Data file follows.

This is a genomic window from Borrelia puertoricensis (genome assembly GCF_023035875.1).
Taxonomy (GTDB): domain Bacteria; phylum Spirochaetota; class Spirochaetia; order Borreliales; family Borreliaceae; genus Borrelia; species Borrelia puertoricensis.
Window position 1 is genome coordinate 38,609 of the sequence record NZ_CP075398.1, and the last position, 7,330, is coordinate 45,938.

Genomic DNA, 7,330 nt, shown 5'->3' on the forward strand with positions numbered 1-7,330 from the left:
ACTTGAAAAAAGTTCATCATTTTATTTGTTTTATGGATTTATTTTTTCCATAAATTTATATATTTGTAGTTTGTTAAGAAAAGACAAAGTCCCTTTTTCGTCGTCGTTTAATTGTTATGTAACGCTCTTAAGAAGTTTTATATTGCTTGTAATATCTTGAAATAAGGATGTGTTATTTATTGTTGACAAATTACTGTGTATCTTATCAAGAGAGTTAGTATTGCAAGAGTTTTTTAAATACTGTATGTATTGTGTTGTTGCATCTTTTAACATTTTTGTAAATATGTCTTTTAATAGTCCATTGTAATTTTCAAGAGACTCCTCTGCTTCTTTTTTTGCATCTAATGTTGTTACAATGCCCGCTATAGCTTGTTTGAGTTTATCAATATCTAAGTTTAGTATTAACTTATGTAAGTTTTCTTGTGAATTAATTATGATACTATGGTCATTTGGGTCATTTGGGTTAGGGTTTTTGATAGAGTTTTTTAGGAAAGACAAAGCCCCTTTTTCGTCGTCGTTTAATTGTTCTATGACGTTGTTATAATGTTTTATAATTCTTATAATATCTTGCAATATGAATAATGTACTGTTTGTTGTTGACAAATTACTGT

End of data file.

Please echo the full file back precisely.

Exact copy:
This is a genomic window from Borrelia puertoricensis (genome assembly GCF_023035875.1).
Taxonomy (GTDB): domain Bacteria; phylum Spirochaetota; class Spirochaetia; order Borreliales; family Borreliaceae; genus Borrelia; species Borrelia puertoricensis.
Window position 1 is genome coordinate 38,609 of the sequence record NZ_CP075398.1, and the last position, 7,330, is coordinate 45,938.

Genomic DNA, 7,330 nt, shown 5'->3' on the forward strand with positions numbered 1-7,330 from the left:
ACTTGAAAAAAGTTCATCATTTTATTTGTTTTATGGATTTATTTTTTCCATAAATTTATATATTTGTAGTTTGTTAAGAAAAGACAAAGTCCCTTTTTCGTCGTCGTTTAATTGTTATGTAACGCTCTTAAGAAGTTTTATATTGCTTGTAATATCTTGAAATAAGGATGTGTTATTTATTGTTGACAAATTACTGTGTATCTTATCAAGAGAGTTAGTATTGCAAGAGTTTTTTAAATACTGTATGTATTGTGTTGTTGCATCTTTTAACATTTTTGTAAATATGTCTTTTAATAGTCCATTGTAATTTTCAAGAGACTCCTCTGCTTCTTTTTTTGCATCTAATGTTGTTACAATGCCCGCTATAGCTTGTTTGAGTTTATCAATATCTAAGTTTAGTATTAACTTATGTAAGTTTTCTTGTGAATTAATTATGATACTATGGTCATTTGGGTCATTTGGGTTAGGGTTTTTGATAGAGTTTTTTAGGAAAGACAAAGCCCCTTTTTCGTCGTCGTTTAATTGTTCTATGACGTTGTTATAATGTTTTATAATTCTTATAATATCTTGCAATATGAATAATGTACTGTTTGTTGTTGACAAATTACTGT